My first stop in Chicago tends to be to the same place – Chicago Diner. With a 31 year history and two locations, it is a mainstay of the Windy City.
Their menu is loaded with cozy comfort foods, hearty breakfasts, and their world-famous vegan reuben sandwich. Loaded with chewy seitan, crisp sauerkraut, and creamy Thousand Island dressing, it ticks all of my must haves for that diner classic.
(And I’m going to be sharing that vegan reuben recipe with you today! But more on that in just a bit…)
I was so excited when I heard that the folks at the Chicago Diner were coming out with a new cookbook with lots of color photos and enticing recipes. The New Chicago Diner Cookbook by Jo A. Kaucher with Kat Barry celebrates so much of what makes the Chicago Diner great.
(This new cookbook is completely different from the Chicago Diner Cookbook that was released in 2002.)
There are recipes for vegan proteins and fillings, brunch, entertaining, salads, dressings, and condiments, soups and sandwiches, entrees, vegetables and side dishes, and desserts. While the Chicago Diner is a vegetarian restaurant, all of the recipes in the cookbook are vegan.
Here are a few things I’ve made from the Chicago Diner cookbook:
This Creamy Cashew Pesto Dip is in the entertaining section. I served it with crackers and crudités for an easy, summer nibbly night. This spread is cashew-based and filled with mounds and mounds of fresh basil.
For 2 cups of raw cashews, you combine it with 9 ½ cups of basil. That’s a lot of basil! In the variations, they offer the idea of substituting half of the basil for spinach for a less pronounced basil flavor. For dip purposes, I will probably do that next time. However, I used the remaining spread as a sauce for hot pasta, and it was wonderfully creamy and fragrant.
This summer I have been gravitating towards a lot of quick, no fuss lunches. One that I’ve been coming back to again and again is eggless (tofu) salad. I usually make it with just a few ingredients – tofu, Vegenaise, and kala namak. So I was interested in trying the Chicago Diner version with this Eggless Salad Wrap.
Their version includes everything that I put in mine plus celery, parsley, green onion, dill pickles, mustard, turmeric, and sunflower seeds. I’d never added toasted sunflower seeds to a tofu salad before, and it added a wonderfully nutty crunch that I really liked. I reduced the amount of Vegenaise in the recipe by about half, because I prefer a less mayo-heavy sandwich. It took less than ten minutes to make, and it was absolutely delicious. This will definitely be my preferred recipe from now on.
Finally, the crème de la crème – The Radical Reuben sandwich.
This vegan reuben was the reason I was most excited for this cookbook, and it did not disappoint. Even though a person can make a vegan reuben with any number of toothsome fillings like tofu, tempeh, or Portobello mushrooms, it is chewy seitan that makes a reuben irresistible to me.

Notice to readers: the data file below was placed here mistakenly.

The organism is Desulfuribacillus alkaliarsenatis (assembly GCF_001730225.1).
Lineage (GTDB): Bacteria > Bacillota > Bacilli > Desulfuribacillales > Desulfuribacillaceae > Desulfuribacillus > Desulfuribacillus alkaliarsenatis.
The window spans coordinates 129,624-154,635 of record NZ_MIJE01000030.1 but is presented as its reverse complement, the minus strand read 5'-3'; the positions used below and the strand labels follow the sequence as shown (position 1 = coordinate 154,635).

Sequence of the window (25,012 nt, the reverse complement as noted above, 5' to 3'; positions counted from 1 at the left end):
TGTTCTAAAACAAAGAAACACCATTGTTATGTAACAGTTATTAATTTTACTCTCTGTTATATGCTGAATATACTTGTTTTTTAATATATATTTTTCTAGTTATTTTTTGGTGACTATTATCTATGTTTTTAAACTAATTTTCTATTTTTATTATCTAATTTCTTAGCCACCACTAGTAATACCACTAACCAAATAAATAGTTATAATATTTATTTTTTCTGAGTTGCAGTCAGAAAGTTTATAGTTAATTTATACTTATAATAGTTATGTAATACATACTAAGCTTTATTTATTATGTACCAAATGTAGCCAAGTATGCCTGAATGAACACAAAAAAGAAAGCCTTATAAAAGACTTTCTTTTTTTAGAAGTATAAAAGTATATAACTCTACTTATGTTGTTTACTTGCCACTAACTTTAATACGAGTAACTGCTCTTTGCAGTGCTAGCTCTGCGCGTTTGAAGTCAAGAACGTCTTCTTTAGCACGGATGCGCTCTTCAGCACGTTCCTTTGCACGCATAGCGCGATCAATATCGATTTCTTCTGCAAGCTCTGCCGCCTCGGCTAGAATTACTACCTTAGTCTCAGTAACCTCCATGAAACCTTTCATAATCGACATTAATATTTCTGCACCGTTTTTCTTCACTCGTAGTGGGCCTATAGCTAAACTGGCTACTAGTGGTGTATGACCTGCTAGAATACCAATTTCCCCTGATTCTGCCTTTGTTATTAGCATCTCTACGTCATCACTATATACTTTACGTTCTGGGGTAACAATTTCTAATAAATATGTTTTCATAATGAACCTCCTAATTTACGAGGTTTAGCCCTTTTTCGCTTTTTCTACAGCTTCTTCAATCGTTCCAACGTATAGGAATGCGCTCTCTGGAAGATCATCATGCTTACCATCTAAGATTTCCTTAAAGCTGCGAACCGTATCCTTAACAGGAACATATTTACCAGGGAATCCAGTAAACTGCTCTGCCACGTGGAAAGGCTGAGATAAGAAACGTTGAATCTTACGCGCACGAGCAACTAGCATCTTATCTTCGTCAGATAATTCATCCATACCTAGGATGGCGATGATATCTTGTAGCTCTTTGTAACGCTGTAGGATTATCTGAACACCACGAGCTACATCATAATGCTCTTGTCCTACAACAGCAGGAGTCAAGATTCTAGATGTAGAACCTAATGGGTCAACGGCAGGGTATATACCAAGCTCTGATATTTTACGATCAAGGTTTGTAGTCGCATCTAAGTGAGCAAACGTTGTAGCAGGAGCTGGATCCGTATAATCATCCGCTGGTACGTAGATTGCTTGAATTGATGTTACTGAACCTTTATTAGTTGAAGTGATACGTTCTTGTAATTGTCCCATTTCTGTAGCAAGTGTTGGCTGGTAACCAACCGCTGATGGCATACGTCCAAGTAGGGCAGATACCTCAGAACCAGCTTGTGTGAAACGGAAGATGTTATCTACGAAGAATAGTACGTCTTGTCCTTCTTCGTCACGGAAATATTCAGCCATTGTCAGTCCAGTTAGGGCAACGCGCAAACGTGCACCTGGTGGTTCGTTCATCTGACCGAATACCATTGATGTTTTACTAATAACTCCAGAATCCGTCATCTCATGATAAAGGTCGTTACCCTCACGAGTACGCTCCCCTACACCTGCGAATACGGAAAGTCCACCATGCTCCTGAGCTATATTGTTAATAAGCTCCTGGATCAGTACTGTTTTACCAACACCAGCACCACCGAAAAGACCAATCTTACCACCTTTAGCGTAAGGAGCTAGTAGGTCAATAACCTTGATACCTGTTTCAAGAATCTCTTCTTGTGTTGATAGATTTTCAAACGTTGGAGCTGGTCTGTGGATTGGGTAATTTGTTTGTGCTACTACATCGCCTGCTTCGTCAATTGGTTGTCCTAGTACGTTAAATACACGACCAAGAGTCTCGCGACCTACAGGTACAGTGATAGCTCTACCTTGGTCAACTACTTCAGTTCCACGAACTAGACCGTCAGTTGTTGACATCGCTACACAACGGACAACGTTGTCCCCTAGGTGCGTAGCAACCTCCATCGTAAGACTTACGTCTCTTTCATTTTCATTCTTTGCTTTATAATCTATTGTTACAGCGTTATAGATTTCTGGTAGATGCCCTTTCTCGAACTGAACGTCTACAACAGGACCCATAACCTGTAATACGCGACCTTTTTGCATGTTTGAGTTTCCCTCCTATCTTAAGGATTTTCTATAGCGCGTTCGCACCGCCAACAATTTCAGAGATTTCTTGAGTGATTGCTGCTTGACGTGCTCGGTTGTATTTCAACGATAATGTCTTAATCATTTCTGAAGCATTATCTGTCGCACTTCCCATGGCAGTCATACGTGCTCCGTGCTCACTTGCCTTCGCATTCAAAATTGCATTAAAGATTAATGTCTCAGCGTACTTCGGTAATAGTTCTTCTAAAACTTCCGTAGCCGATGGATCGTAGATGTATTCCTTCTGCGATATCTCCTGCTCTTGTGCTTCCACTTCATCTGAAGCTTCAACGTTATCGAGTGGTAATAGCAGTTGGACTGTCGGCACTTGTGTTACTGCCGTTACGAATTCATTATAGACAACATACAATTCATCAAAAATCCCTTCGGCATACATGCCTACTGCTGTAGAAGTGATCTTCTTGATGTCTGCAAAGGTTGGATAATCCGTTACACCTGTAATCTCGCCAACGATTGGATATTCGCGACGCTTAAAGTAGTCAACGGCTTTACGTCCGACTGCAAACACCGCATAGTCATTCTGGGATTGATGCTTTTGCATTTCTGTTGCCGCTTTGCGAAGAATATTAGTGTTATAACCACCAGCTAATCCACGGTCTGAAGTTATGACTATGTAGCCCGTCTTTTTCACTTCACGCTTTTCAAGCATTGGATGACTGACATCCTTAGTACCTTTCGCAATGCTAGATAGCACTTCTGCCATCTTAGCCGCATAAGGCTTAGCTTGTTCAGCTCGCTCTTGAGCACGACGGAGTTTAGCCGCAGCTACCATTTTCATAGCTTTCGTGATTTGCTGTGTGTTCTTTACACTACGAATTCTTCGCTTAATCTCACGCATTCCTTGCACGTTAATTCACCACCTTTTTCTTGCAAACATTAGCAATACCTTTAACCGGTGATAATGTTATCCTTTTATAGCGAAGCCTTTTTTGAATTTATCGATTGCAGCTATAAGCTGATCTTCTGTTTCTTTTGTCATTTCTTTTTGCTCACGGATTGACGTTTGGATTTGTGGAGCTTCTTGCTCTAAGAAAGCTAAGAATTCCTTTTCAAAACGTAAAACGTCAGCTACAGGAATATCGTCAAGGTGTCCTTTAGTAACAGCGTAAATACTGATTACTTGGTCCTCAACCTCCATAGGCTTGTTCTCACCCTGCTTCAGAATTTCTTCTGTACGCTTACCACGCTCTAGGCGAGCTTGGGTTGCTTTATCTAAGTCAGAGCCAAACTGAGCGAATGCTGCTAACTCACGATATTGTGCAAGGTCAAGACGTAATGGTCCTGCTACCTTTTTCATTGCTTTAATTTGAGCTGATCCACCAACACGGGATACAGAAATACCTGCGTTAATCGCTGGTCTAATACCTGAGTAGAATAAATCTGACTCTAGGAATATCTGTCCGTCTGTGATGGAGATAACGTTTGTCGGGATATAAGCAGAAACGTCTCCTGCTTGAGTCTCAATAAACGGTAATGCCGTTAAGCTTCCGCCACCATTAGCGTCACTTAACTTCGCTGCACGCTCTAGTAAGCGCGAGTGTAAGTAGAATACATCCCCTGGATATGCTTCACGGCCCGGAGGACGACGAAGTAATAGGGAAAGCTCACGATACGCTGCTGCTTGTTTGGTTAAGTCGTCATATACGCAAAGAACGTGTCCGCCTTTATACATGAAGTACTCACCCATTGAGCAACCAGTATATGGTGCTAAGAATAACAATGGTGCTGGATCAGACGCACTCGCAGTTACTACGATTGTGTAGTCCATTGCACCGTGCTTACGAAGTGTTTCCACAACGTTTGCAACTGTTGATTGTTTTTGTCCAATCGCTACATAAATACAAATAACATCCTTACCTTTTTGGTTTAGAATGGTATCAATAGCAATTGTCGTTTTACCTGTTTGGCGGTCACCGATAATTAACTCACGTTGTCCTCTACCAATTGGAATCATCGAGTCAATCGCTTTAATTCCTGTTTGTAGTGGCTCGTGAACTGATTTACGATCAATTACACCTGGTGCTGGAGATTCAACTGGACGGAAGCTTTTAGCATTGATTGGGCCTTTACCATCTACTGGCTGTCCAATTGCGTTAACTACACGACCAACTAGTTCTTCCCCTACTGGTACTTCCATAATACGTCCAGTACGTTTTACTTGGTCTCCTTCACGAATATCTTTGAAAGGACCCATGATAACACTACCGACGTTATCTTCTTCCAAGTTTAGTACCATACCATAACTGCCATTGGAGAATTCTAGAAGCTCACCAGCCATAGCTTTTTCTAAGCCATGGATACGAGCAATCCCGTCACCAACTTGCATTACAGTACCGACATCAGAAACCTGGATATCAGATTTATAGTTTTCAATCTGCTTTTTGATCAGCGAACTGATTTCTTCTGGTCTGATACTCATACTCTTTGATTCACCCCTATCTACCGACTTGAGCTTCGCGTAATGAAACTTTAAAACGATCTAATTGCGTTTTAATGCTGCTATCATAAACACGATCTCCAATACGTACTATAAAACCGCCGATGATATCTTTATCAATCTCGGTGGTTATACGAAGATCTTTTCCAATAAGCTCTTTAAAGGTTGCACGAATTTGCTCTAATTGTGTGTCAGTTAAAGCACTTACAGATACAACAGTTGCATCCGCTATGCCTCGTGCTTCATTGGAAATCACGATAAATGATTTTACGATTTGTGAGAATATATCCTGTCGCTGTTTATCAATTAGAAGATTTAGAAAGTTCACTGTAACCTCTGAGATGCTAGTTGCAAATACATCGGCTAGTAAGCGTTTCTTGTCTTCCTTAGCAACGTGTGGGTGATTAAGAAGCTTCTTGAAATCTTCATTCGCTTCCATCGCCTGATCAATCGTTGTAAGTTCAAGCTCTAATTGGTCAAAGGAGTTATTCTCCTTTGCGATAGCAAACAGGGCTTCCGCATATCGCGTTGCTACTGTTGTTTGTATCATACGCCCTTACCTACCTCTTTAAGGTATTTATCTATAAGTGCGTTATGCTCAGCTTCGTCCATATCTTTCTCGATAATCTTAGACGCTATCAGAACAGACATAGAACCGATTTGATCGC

This is a sandwich that doesn’t need any sides. It is super filling, and it has it all – sautéed onions, bell peppers, a layer of sauerkraut, and their signature corned beef-style seitan. (The recipe also calls for vegan mozzarella, but I left that out.)
There is a recipe for seitan in the book, but it requires a stand mixer with paddle attachment, which I don’t have. So I used the white seitan recipe from Viva Vegan, which is my go-to, never fail seitan recipe. (When you make the recipe below, use your own preferred seitan with the listed marinade.)
I then marinated a pound of the seitan in the Corned “Beef” Marinade. It’s the marinade that really brings the seitan to life. With a base of pickle juice, beet juice, and seasonings, the tart, salty flavor pops. It’s the beet juice that gives the seitan its vibrant, hot pink color. The reuben sandwich rivals the one I’ve had many times at Chicago Diner, and you don’t even have to find parking!
I am the only reuben lover in our house, and so after eating a couple of sandwiches, I froze the rest of the marinated seitan in individual portions. Bread also freezes well, and so I froze the rest of the rye bread too. This has been kind of magical, because now whenever I have a vegan reuben emergency, I have everything at hand. I just quickly thaw the seitan in the microwave, sauté it, toast the bread, and pull out my favorite sauerkraut. I can have a reuben in less than 15 minutes. It’s a beautiful thing.
I am so excited that the folks at Agate Publishing have kindly offered for me to share the Radical Reuben sandwich recipe with you today! I hope you’re hungry. You are going to love it.
Disclaimer: This post contains Amazon affiliate links. I received this cookbook for review from Agate Publishing. The thoughts and opinions are totally my own.